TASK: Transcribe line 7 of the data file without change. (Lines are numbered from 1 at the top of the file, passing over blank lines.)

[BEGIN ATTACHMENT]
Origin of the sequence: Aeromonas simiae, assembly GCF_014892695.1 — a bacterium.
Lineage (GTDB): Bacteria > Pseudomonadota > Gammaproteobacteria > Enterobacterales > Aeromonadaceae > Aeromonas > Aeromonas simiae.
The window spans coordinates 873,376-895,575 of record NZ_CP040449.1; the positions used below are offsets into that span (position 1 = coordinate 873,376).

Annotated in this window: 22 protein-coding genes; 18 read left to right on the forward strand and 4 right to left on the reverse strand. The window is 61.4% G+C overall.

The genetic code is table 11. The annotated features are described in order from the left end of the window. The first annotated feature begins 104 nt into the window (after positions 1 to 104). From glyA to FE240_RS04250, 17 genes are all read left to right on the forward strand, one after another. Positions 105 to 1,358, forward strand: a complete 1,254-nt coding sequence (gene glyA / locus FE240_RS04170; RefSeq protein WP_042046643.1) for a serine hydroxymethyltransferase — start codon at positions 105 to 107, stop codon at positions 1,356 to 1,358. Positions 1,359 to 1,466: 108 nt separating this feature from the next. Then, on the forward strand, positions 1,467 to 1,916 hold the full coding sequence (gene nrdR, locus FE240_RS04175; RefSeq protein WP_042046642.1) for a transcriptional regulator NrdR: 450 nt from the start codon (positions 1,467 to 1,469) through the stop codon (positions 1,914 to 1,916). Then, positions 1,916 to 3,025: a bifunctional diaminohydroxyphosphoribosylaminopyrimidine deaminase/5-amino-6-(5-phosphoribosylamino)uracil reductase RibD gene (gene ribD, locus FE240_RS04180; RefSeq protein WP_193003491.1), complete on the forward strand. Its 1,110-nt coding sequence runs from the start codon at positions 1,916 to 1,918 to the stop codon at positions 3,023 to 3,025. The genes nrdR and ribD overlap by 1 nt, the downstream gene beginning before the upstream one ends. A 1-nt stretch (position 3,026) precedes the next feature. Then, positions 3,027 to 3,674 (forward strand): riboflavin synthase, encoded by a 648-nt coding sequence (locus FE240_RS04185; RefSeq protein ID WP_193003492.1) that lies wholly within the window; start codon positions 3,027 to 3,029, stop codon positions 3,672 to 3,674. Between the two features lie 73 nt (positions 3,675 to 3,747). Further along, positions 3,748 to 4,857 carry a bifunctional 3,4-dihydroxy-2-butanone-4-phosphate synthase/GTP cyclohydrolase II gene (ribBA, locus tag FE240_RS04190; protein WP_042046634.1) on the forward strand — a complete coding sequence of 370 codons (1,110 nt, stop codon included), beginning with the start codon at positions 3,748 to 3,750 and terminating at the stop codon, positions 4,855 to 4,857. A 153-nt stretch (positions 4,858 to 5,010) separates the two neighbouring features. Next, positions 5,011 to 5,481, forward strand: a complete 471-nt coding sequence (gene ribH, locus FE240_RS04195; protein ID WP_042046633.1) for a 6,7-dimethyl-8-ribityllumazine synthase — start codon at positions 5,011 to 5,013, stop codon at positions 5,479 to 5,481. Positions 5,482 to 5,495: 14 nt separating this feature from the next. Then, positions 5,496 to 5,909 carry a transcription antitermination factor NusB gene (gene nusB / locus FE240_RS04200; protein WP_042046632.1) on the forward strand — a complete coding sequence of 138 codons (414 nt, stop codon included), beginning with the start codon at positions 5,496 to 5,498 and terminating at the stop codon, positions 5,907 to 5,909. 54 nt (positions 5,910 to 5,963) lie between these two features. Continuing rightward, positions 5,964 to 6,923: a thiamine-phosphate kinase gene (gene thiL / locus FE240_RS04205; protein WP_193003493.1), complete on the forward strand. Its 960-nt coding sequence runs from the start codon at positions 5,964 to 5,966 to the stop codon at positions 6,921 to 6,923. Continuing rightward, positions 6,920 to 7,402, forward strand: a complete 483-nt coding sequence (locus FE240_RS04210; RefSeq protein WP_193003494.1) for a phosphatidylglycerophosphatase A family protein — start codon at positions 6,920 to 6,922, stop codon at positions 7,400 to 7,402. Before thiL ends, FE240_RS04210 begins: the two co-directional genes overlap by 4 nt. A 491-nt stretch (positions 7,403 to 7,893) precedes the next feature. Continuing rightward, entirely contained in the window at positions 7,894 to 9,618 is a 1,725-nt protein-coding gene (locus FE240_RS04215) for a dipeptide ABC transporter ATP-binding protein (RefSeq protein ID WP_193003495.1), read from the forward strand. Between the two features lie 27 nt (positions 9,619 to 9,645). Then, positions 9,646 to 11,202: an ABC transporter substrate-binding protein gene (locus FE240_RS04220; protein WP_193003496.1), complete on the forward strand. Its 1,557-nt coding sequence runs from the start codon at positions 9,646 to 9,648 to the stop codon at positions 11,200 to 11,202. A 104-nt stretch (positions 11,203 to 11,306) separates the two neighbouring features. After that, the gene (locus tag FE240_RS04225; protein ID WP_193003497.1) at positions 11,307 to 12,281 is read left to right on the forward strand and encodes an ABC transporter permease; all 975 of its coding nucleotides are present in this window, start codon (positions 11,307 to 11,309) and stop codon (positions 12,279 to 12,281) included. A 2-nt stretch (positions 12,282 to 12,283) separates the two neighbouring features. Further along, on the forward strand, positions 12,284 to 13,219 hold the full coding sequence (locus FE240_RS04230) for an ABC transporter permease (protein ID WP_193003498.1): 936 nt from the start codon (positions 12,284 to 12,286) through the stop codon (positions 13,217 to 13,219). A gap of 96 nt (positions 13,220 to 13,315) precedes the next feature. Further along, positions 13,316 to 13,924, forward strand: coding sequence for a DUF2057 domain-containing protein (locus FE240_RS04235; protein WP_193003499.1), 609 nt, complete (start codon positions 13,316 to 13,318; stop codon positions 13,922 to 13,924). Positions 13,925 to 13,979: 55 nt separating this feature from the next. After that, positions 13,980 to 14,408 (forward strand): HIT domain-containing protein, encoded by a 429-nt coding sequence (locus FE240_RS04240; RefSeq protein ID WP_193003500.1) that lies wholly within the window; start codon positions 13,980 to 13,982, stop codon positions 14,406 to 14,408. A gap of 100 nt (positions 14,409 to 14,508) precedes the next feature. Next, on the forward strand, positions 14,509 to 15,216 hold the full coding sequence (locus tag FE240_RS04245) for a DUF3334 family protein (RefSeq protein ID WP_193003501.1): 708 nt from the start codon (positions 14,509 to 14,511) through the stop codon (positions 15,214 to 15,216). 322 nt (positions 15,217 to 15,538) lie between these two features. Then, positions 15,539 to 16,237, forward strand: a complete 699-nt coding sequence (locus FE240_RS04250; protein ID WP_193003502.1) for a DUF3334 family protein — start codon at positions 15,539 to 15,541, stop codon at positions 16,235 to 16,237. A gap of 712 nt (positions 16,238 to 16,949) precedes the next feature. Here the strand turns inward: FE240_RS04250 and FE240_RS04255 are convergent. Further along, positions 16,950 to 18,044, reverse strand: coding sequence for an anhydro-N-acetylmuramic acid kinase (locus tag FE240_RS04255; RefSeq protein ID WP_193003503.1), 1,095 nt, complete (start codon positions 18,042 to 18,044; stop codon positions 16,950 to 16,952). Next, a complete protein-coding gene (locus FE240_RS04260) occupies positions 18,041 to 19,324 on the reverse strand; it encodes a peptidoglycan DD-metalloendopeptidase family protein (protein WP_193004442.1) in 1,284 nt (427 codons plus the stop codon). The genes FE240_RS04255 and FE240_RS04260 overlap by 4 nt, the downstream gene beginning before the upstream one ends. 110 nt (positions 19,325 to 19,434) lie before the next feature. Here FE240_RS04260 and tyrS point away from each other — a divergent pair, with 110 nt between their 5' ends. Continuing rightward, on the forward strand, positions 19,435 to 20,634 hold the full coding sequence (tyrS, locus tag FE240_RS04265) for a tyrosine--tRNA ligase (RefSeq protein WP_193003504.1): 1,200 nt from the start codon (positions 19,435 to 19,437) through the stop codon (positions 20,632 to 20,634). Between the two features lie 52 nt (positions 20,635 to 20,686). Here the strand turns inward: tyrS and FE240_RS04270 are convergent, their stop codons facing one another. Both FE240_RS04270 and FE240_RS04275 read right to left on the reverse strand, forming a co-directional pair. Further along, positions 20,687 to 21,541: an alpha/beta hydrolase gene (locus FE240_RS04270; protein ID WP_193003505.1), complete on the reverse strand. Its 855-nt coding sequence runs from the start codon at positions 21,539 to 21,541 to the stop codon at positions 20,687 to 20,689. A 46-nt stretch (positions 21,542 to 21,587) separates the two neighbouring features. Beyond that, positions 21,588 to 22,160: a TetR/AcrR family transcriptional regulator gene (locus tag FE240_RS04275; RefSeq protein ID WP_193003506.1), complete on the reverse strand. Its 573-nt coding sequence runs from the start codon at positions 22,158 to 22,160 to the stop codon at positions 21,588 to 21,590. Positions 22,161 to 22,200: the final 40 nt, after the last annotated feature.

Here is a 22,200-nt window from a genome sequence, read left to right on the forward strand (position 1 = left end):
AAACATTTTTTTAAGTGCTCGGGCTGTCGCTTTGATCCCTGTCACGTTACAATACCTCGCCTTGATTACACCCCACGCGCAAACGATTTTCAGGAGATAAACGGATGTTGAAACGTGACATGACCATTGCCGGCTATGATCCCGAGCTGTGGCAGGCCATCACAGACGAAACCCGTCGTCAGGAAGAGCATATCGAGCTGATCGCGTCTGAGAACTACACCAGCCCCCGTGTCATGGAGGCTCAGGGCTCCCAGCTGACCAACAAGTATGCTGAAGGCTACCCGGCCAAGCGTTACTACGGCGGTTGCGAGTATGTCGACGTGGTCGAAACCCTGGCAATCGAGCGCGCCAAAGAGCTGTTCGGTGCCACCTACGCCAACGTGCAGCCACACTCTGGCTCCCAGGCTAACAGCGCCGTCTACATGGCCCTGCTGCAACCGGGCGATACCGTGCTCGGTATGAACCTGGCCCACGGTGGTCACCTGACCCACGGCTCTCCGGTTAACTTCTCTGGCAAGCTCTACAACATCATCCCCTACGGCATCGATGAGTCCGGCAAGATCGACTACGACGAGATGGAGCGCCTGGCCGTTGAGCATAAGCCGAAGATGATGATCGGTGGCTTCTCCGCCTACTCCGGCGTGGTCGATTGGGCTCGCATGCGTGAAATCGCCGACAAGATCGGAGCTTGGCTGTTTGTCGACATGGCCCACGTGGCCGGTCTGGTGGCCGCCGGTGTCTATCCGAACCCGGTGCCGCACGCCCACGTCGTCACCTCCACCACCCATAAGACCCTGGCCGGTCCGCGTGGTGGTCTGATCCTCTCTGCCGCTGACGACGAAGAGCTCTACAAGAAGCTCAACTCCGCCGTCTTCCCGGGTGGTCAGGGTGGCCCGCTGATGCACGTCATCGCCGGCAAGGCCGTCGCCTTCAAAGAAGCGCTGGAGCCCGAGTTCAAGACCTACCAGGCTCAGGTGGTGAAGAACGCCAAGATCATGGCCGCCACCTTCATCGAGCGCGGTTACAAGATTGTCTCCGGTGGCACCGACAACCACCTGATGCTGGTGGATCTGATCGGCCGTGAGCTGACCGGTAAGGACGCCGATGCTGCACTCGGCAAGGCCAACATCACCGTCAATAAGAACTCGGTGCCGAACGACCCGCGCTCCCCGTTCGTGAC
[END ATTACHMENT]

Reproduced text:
AAACATTTTTTTAAGTGCTCGGGCTGTCGCTTTGATCCCTGTCACGTTACAATACCTCGCCTTGATTACACCCCACGCGCAAACGATTTTCAGGAGATAAACGGATGTTGAAACGTGACATGACCATTGCCGGCTATGATCCCGAGCTGTGGCAGGCCATCACAGACGAAACCCGTCGTCAGGAAGAGCATATCGAGCTGATCGCGTCTGAGAACTACACCAGCCCCCGTGTCATGGAGGCTCAGGGCTCCCAGCTGACCAACAAGTATGCTGAAGGCTACCCGGCCAAGCGTTACTACGGCGGTTGCGAGTATGTCGACGTGGTCGAAACCCTGGCAATCGAGCGCGCCAAAGAGCTGTTCGGTGCCACCTACGCCAACGTGCAGCCACACTCTGGCTCCCAGGCTAACAGCGCCGTCTACATGGCCCTGCTGCAACCGGGCGATACCGTGCTCGGTATGAACCTGGCCCACGGTGGTCACCTGACCCACGGCTCTCCGGTTAACTTCTCTGGCAAGCTCTACAACATCATCCCCTACGGCATCGATGAGTCCGGCAAGATCGACTACGACGAGATGGAGCGCCTGGCCGTTGAGCATAAGCCGAAGATGATGATCGGTGGCTTCTCCGCCTACTCCGGCGTGGTCGATTGGGCTCGCATGCGTGAAATCGCCGACAAGATCGGAGCTTGGCTGTTTGTCGACATGGCCCACGTGGCCGGTCTGGTGGCCGCCGGTGTCTATCCGAACCCGGTGCCGCACGCCCACGTCGTCACCTCCACCACCCATAAGACCCTGGCCGGTCCGCGTGGTGGTCTGATCCTCTCTGCCGCTGACGACGAAGAGCTCTACAAGAAGCTCAACTCCGCCGTCTTCCCGGGTGGTCAGGGTGGCCCGCTGATGCACGTCATCGCCGGCAAGGCCGTCGCCTTCAAAGAAGCGCTGGAGCCCGAGTTCAAGACCTACCAGGCTCAGGTGGTGAAGAACGCCAAGATCATGGCCGCCACCTTCATCGAGCGCGGTTACAAGATTGTCTCCGGTGGCACCGACAACCACCTGATGCTGGTGGATCTGATCGGCCGTGAGCTGACCGGTAAGGACGCCGATGCTGCACTCGGCAAGGCCAACATCACCGTCAATAAGAACTCGGTGCCGAACGACCCGCGCTCCCCGTTCGTGAC